This is old, but entertaining: A Partnership For A Drug Free America's Parent's Guide to Answering the "Did you ever do drugs?" question.
Here are the three examples they give-
"I took drugs because some of my friends used them, and I thought I needed to in order to fit in. In those days, people didn't know as much as they do now about all the bad things that can happen when you take drugs."
"Everyone makes mistakes and trying drugs was one of my biggest mistakes ever. I'll do anything to help you avoid making the same stupid decision that I made when I was your age."
"I started drinking when I was young and, as you can see, it's been a battle ever since. Because of my drinking, I missed a big part of growing up, and every day I have to fight with myself so it doesn't make me miss out on even more — my job, my relationships, and most importantly, my time with you. I love you too much to watch you make the same mistakes I've made."
It's just amazing how just out of touch these people are- That's what your supposed to tell your kid? The article starts out by saying you're not supposed to lie to your kids. And then the examples they give are blatant lies, at least as far as a great deal of parents are concerned. Most parents who smoked pot back in the 60's and 70's do not have a drug problem today. And peer pressure or "the biggest mistake of my life?" C'mon. I can just imagine how the conversation would go after the "biggest mistake of my life" quote ...
Son: So Dad, what drugs were the biggest mistake of your life?
Father: Well son, I smoked some pot, I took some acid. But I regret it today.
Son: So why was it the biggest mistake of your life?
Father: Because son, drugs are dangerous. You can become addicted, or get cancer, or heart disease. They can make you do stupid things you wouldn't do otherwise.
Son: But Dad, you're not a drug addict, and you're not sick. Did you do any stupid things?
Father: Well, the night I first met your mother, we both had been smoking pot- we headed back to my room and ... well nevermind, that's not the point. What was I saying?
Son: Wait, you met Mom while smoking pot?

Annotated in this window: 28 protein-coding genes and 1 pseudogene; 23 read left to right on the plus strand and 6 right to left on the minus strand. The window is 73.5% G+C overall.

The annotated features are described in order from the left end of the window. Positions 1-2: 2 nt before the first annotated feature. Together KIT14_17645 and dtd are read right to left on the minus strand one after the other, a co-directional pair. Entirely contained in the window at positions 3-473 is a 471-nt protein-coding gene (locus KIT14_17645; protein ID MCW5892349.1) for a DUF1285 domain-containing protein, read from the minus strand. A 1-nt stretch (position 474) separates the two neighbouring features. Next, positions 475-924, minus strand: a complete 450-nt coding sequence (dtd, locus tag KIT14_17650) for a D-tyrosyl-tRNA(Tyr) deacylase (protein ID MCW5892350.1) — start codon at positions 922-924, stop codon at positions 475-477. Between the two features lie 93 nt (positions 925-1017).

Father: Well that's besides the point, that's what people did when we were in college, but that has nothing to do with what you should do today.
Son: So you're not a drug addict, you're not sick- and you married Mom, have a good job, a good home, and a good family ... Why is it I shouldn't use drugs?
Father: Well because something bad could happen to you.
Son: You mean like when I drive my car and I could get into a car wreck ....
Father: Yes ... I mean no. Of course not.
Son: Then what do you mean Dad?
Father (starts to cry- a bit of a Southpark moment really): I just don't know son- The government and all the anti-drug people told me I was supposed to warn you of the dangers of drugs. But the truth is, I smoked some pot, I drank before I was 21, and I tried a few other drugs, and I ended up just fine. And I wanted to be honest, but the anti-drug people didn't want me to be too
Son: It's okay Dad. I think I understand. Drugs are like anything else in life- you can use them but you want to use them carefully. It's just like Oreo cookies- eating a few every once in awhile is okay, but you don't want to eat a whole pack in one night
Father: That's right!
Son: And you don't want to drive down Albany Avenue on a Saturday night, because you really, really need like 3 or 4 packs of Oreos.
Father: Ummmm ... yeah
Son: So it's not the drugs that are bad, but it's my choices that are good or bad- And seeing that you raised me to make good choices for myself and to stay out of trouble, you have nothing to worry about. I love you Dad.
Father: I love you son.
Sorry to get all preachy. Lonely libertarian, signing off.